Review: ‘Rogue One’ marches to the beat of its own Imperial drum

July 22, 2024 | WTOP's Jason Fraley reviews 'Rogue One' (Jason Fraley)

WASHINGTON — After seven blockbuster episodes — eight if you count Mel Brooks’ hysterical Schwartz send-up — George Lucas’ “Star Wars” long ago transcended movies into the realm of ritualistic, even religious, phenomenon.

There is not a single franchise that has created more memorable characters, a roster of heroes and villains that are imitated by fans and instantly recognizable even to those who have never seen it.

Now, as we await “Star Wars: Episode VIII” next year, it’s time to leave the official Roman numeral episodes for the diverting one-off chapter “Rogue One: A Star Wars Story,” a unique film that leans less on Joseph Campbell mythology and more on the gritty combat sequences found in war flicks. Some folks will find this an iconoclastic attack on cherished franchise tradition. I won’t go that far.

If anything, “Rogue One” is a movie geared toward diehards rather than casual fans. That is to say, there is a certain down-in-the-weeds vibe to “Star Wars: Episode Three & Three-Quarters,” its stakes diluted by an air of inevitability as we know the outcome and miss the characters waiting off screen. And yet, somehow it manages to be pretty satisfying on its own terms. Enjoy it for what it is, you will.

Set between “Revenge of the Sith” and “A New Hope,” the premise is the stuff that fanboy dreams are made of. Recalling the “Clerks” cash-register debate over Death Star contractors, “Rogue One” opens with the Imperial Empire honing its planet-destroying weapon. Can the daughter of the Death Star designer steal the blueprints in time for the Rebel Alliance to mount a resistance? We all know the answer, as Luke Skywalker exploits this weapon’s flaw for a big bang at the end of “Star Wars” (1977).

Written by Chris Weitz (“About a Boy”) and Tony Gilroy (“The Bourne Trilogy”), it’s a lovely irony that this blueprint-stealing plot follows a much different blueprint, scrapping the opening text crawl, Jedis, lightsabers, even John Williams as composer. Sure, there are a few fun nods — including a killer Darth Vader cameo teased in the trailers — but this movie largely focuses on a new band of heroes.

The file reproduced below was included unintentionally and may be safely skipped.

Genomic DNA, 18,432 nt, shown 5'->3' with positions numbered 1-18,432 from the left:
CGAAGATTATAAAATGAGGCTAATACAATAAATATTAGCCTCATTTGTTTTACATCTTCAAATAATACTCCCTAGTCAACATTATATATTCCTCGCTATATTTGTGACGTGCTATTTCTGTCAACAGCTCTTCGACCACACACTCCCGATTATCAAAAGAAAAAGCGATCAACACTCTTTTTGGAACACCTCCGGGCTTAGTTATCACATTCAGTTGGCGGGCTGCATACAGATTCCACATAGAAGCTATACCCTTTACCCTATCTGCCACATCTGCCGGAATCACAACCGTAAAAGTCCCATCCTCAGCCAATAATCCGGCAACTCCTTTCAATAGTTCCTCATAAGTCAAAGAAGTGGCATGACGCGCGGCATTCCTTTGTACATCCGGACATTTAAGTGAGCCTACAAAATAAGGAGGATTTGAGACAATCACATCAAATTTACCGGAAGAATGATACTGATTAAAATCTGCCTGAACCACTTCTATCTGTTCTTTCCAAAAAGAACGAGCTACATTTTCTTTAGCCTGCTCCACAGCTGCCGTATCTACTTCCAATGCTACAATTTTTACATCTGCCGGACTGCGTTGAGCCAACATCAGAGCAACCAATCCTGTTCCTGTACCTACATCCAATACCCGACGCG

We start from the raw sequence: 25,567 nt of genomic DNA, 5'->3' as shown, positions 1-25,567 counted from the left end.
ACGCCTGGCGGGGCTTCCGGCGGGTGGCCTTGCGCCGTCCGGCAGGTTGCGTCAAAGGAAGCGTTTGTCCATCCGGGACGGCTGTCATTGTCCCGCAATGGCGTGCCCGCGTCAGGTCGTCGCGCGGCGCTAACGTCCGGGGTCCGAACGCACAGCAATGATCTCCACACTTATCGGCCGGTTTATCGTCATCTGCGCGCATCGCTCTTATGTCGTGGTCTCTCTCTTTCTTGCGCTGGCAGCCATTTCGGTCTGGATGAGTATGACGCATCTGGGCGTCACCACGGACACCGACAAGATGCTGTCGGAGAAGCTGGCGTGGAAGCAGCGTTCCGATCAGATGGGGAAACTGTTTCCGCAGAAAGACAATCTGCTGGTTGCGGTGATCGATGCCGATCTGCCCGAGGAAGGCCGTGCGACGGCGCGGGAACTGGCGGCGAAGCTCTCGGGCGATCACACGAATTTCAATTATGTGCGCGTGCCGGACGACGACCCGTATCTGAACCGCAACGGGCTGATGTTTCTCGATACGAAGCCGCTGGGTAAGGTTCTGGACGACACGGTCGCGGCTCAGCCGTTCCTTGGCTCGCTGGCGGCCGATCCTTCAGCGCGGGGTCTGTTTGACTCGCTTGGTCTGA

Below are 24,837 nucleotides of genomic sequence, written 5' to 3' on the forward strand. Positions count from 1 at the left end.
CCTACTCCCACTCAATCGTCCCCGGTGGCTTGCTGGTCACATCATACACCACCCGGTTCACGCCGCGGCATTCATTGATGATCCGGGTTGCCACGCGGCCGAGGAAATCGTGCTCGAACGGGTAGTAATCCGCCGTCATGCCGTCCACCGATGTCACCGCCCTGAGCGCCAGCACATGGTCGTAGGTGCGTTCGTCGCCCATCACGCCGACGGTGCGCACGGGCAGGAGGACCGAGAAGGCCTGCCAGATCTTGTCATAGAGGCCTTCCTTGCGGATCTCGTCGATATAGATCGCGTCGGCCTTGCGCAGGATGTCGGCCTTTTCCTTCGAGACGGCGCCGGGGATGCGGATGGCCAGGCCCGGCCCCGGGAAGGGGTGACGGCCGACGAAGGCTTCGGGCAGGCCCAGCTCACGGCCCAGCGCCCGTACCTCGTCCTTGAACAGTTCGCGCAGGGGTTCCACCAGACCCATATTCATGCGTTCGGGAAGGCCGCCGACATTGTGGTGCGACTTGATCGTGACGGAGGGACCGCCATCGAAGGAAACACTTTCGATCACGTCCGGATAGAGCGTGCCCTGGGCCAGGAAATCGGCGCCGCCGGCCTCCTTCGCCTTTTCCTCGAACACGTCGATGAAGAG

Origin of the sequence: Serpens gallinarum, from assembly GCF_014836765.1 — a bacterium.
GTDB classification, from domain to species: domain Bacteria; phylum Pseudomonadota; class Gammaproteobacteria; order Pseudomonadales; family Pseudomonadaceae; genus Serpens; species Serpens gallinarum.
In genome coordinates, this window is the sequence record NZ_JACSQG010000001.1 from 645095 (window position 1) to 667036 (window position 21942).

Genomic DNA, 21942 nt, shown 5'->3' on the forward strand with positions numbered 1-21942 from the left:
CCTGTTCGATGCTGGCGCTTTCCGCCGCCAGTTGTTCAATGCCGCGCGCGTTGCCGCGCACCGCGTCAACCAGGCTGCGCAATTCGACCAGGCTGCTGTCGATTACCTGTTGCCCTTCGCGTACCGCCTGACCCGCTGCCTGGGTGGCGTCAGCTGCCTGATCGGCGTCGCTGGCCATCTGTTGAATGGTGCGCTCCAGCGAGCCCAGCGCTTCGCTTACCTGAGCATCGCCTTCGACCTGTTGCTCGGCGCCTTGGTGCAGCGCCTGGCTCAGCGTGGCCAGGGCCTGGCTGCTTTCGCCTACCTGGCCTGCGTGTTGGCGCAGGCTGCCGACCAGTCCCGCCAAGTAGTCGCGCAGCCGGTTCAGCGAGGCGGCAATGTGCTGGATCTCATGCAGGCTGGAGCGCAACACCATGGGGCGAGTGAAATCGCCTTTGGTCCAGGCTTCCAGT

Leading the way is Felicity Jones, whose Oscar nomination for “The Theory of Everything” (2014) catapulted her into blockbusters like Dan Brown’s “Inferno” (2016) and future award contenders like “A Monster Calls” (2016). In “Rogue One,” her Jyn Erso rivals Carrie Fisher’s Princess Leia and Daisy Ridley’s Rey as a butt-kicking heroine, only she’s asked to do it in a more morally ambiguous universe.

Like Luke Skywalker, she leads a rag-tag team of rebels: intelligence agent Cassian (Diego Luna, “Y Tu Mama Tambien”), defector pilot Bodhi (Riz Ahmed, “The Night Of”), droid K-2SO (Alan Tudyk, “I, Robot”), trigger-happy gunner Baze Malbus (Wen Jiang, “Let the Bullets Fly”) and blind spirit warrior Chirrut Îmwe (Donnie Yen, “Hero”), who repeats, “I am one with The Force, and The Force is with me.”

Along the way, we meet key figures from the Rebellion, including Forrest Whitaker as Saw Gerrera, the Onderon rebel leader who wheezes through a gas mask in his best Dennis Hopper “Blue Velvet” impression, and Genevieve O’Reilly as Mon Mothma, staunch political leader for the Rebel Alliance.

On the side of the Evil Empire, our primary villain is Orson Krennic (Ben Mendelsohn, “Black Sea”), director of advanced weapons research for the Imperial Military who’s now in charge of security on the Death Star. Thus, he reports to Death Star commander Grand Moff Tarkin, memorably played in 1977 by Peter Cushing, who actually died in 1994 but is gloriously resurrected with clever CGI here.

There are several of these digital tricks by director Gareth Edwards, who burst onto the scene with “Monsters” (2010) before remaking “Godzilla” (2014). But to his credit in “Rogue One,” he seems far less concerned with high-flying CGI battles than getting down in the trenches, relying less on fancy lightsabers and more on gritty laser shots at Stormtroopers and timed explosions of AT-AT walkers.